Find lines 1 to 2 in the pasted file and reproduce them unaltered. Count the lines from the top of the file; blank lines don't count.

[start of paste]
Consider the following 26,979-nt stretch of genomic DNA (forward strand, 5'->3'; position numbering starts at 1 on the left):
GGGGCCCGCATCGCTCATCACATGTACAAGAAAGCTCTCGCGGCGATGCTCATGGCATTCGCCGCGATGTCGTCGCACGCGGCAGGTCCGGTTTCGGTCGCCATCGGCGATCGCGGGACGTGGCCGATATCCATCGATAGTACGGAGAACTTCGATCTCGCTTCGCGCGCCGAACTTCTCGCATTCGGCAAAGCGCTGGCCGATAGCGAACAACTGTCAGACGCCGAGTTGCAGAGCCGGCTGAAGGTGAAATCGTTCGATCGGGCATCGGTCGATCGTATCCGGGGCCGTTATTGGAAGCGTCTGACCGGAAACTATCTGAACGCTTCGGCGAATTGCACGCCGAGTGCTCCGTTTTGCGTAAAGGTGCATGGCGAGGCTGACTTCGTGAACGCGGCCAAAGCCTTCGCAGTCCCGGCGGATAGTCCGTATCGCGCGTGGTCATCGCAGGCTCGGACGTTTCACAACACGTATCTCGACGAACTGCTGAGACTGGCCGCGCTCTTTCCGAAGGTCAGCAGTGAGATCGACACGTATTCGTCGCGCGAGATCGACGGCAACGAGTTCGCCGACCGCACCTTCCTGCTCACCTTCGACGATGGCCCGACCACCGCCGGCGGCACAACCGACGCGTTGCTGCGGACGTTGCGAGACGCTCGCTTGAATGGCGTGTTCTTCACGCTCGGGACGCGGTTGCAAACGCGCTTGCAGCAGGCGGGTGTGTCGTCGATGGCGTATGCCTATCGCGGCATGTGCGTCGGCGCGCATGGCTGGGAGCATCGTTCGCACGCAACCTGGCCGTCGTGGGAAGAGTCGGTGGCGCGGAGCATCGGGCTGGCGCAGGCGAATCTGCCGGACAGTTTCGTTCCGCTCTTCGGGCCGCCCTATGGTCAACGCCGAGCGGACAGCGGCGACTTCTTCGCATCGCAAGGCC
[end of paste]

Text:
Consider the following 26,979-nt stretch of genomic DNA (forward strand, 5'->3'; position numbering starts at 1 on the left):
GGGGCCCGCATCGCTCATCACATGTACAAGAAAGCTCTCGCGGCGATGCTCATGGCATTCGCCGCGATGTCGTCGCACGCGGCAGGTCCGGTTTCGGTCGCCATCGGCGATCGCGGGACGTGGCCGATATCCATCGATAGTACGGAGAACTTCGATCTCGCTTCGCGCGCCGAACTTCTCGCATTCGGCAAAGCGCTGGCCGATAGCGAACAACTGTCAGACGCCGAGTTGCAGAGCCGGCTGAAGGTGAAATCGTTCGATCGGGCATCGGTCGATCGTATCCGGGGCCGTTATTGGAAGCGTCTGACCGGAAACTATCTGAACGCTTCGGCGAATTGCACGCCGAGTGCTCCGTTTTGCGTAAAGGTGCATGGCGAGGCTGACTTCGTGAACGCGGCCAAAGCCTTCGCAGTCCCGGCGGATAGTCCGTATCGCGCGTGGTCATCGCAGGCTCGGACGTTTCACAACACGTATCTCGACGAACTGCTGAGACTGGCCGCGCTCTTTCCGAAGGTCAGCAGTGAGATCGACACGTATTCGTCGCGCGAGATCGACGGCAACGAGTTCGCCGACCGCACCTTCCTGCTCACCTTCGACGATGGCCCGACCACCGCCGGCGGCACAACCGACGCGTTGCTGCGGACGTTGCGAGACGCTCGCTTGAATGGCGTGTTCTTCACGCTCGGGACGCGGTTGCAAACGCGCTTGCAGCAGGCGGGTGTGTCGTCGATGGCGTATGCCTATCGCGGCATGTGCGTCGGCGCGCATGGCTGGGAGCATCGTTCGCACGCAACCTGGCCGTCGTGGGAAGAGTCGGTGGCGCGGAGCATCGGGCTGGCGCAGGCGAATCTGCCGGACAGTTTCGTTCCGCTCTTCGGGCCGCCCTATGGTCAACGCCGAGCGGACAGCGGCGACTTCTTCGCATCGCAAGGCC